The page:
The astronauts couldn't see the minute controls of the cameras and even if by some miracle they could they wouldn't have been able to move them because the gloves they wore were pressurised making it difficult to move the fingers. They could grasp spades etc, but not move a small paddle or dial millimetres to get the optimum setting.



posted on Jul, 15 2009 @ 10:38 AM
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Just in any any of you have never seen it...

This is what a Man's face looks like when he is on the moon. These are from Apollo 17:

HH (Jack) Schmitt

Eugene Cernan






posted on Jul, 15 2009 @ 10:45 AM
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reply to post by Mintwithahole.
 


Here, from this source:

www.clavius.org...

Automatic exposure controls were available on several consumer camera models during the late 1960s. Apollo 11 Command Module Pilot Michael Collins suggested that Hasselblad look into the possibility of incorporating this technology into the camera after his experience on Apollo 11. Apparently the professional photographers who used the Hasselblad model upon which the lunar surface cameras were based did not want automatic exposure controls on their cameras and so it was not a standard feature.

Shutter speeds were typically 1/125 or 1/250 second. F-stop settings varied from f/5.6 for up-sun photos to f/8 and f/11 for cross-sun and down-sun photos.

The lack of viewfinder was occasionally a problem. Early missions used a wide-angle lens. It was sufficient to point the camera in the general direction of the subject and you would be likely to frame it well enough. On later missions a 500mm telephoto lens was also taken, and the cameras were modified with sighting rings to help aim them. Normally the camera would be mounted on the space suit chest bracket, but for telephoto use the astronaut would have to remove it and hold it at eye level in order to sight down the rings.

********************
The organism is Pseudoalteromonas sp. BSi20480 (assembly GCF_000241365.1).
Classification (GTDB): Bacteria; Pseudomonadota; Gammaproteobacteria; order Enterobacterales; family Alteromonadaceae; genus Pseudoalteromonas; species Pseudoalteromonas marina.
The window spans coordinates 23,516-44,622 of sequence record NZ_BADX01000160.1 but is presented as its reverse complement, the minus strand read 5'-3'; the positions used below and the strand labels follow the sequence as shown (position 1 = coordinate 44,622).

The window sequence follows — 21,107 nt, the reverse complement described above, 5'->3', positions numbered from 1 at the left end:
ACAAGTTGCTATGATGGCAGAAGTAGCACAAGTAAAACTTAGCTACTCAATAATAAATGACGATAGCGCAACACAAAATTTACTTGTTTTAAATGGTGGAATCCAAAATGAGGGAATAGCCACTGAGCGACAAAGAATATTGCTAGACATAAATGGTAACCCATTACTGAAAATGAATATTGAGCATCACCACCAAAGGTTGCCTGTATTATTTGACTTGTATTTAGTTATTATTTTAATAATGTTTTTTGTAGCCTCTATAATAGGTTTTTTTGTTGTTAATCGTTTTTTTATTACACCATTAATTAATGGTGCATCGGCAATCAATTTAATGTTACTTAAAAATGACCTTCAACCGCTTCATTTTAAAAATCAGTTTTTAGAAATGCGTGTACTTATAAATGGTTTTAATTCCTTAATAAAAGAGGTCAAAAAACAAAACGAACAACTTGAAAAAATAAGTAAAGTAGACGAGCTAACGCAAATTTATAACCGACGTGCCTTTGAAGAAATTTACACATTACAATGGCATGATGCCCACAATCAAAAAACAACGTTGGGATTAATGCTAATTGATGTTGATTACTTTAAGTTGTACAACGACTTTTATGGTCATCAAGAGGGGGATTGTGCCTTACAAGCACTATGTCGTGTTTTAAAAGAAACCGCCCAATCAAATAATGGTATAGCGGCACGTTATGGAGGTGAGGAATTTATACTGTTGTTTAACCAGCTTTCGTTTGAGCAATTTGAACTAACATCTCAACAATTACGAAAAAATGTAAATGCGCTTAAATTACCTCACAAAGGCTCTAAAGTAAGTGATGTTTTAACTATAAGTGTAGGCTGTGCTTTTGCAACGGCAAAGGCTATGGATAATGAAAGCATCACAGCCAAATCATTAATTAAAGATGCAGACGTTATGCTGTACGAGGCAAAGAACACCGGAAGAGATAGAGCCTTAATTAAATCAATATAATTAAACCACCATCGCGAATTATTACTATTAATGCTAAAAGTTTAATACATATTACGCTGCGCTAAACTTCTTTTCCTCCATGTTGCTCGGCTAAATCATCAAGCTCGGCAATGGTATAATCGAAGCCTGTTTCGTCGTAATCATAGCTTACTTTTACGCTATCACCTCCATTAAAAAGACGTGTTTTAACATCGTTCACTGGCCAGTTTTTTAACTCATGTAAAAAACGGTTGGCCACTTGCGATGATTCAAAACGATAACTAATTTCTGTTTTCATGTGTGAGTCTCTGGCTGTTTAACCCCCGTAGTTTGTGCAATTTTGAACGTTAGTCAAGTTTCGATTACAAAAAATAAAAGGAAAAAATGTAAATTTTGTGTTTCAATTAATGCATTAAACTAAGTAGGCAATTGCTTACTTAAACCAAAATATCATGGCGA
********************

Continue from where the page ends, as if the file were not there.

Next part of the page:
FOCUSING IN THE ZONE

Manual focus is not as problematic as many suppose. Lens manufacturers mark the expected distance to the subject on the focus ring, and it's simply a matter of measuring or estimating the distance from the lens to the subject and setting the ring for that value. To aid the astronauts in measuring the distance to subject, length of commonly used tools was marked on the lens. Several Apollo photographs show the tongs and scoops used as distance references. Focus need not be exact either.

The Apollo astronauts were trained in "zone focusing", a technique used by photojournalists and sports photographers who often don't have the time to focus visually or by measurement. At a high f-stop, a camera's depth of field increases. This means that when the lens is set to focus at a certain distance, objects somewhat nearer and farther from this ideal distance are also sharply focused. The narrower the aperture (i.e., the higher the f-stop), the greater the depth of field. And the sloppier the photographer can be be about his focus setting. The Zeiss Biogon lens used by the astronauts had an indicator that specified the near and far boundaries of the depth of field for each combination of focus and f-stop.